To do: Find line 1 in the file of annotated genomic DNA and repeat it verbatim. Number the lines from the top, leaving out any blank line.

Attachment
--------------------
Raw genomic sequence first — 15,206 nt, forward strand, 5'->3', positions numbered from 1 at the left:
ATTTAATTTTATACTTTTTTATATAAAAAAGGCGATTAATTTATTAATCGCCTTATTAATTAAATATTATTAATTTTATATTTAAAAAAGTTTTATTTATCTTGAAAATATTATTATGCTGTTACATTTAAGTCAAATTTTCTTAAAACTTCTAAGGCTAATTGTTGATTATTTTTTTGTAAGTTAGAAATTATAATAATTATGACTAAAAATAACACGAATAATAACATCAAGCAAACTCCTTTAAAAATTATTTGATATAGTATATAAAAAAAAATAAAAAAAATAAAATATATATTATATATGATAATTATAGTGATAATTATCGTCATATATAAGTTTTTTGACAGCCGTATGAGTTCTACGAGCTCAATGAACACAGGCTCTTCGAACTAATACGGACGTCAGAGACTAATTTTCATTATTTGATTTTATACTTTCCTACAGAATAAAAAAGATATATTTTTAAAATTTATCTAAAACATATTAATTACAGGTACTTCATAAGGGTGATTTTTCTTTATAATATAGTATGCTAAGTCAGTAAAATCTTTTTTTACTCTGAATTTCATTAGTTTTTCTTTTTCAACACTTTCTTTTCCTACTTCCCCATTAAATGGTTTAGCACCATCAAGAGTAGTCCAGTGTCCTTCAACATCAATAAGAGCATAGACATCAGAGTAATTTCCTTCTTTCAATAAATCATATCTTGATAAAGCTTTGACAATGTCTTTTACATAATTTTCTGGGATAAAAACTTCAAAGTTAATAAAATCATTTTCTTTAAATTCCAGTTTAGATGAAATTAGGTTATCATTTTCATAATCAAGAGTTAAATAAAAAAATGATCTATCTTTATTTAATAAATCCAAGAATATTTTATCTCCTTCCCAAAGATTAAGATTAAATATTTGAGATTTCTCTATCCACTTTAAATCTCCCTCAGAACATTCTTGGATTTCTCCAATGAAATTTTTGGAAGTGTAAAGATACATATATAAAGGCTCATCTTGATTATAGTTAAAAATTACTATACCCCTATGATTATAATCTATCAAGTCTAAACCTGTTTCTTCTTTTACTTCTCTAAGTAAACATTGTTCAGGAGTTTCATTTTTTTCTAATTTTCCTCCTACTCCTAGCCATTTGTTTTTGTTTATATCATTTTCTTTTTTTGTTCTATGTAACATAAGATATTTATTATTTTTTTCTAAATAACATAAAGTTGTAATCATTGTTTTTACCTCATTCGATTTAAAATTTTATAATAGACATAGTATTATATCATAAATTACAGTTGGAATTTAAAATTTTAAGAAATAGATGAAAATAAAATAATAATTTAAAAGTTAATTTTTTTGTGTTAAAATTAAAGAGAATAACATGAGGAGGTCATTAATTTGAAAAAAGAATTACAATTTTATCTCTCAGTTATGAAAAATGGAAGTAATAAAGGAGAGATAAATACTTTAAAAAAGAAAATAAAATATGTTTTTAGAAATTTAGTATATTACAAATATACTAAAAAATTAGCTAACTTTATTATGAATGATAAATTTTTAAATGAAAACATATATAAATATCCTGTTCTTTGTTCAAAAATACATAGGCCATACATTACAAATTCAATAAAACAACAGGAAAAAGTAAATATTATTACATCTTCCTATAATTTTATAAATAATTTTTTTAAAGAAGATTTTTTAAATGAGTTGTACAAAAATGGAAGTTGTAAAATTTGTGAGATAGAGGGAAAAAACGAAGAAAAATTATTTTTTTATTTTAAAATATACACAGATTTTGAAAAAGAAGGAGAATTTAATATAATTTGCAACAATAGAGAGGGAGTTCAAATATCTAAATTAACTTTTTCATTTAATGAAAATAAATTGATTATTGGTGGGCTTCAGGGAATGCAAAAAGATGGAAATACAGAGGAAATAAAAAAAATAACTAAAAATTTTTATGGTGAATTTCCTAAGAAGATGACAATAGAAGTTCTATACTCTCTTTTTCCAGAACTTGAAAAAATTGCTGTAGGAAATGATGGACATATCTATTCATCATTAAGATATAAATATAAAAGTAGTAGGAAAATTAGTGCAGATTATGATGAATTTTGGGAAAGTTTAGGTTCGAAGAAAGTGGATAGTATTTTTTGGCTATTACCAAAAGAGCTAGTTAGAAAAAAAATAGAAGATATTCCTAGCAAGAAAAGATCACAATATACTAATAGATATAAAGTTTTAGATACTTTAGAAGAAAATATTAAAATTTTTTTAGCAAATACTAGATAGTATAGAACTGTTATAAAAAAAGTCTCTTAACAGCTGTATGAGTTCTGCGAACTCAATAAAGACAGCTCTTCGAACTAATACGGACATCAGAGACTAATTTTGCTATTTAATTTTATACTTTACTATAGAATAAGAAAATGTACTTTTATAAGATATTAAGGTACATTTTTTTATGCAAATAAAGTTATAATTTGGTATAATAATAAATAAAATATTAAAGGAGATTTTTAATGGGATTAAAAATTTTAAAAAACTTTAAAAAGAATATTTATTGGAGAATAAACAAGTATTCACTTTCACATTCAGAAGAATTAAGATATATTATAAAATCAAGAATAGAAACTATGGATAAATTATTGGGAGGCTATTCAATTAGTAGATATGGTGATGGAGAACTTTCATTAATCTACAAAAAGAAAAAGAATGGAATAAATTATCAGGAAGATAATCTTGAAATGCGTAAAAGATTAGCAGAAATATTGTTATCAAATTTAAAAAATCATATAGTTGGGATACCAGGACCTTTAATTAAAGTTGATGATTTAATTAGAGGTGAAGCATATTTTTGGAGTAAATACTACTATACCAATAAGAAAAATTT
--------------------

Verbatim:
Raw genomic sequence first — 15,206 nt, forward strand, 5'->3', positions numbered from 1 at the left: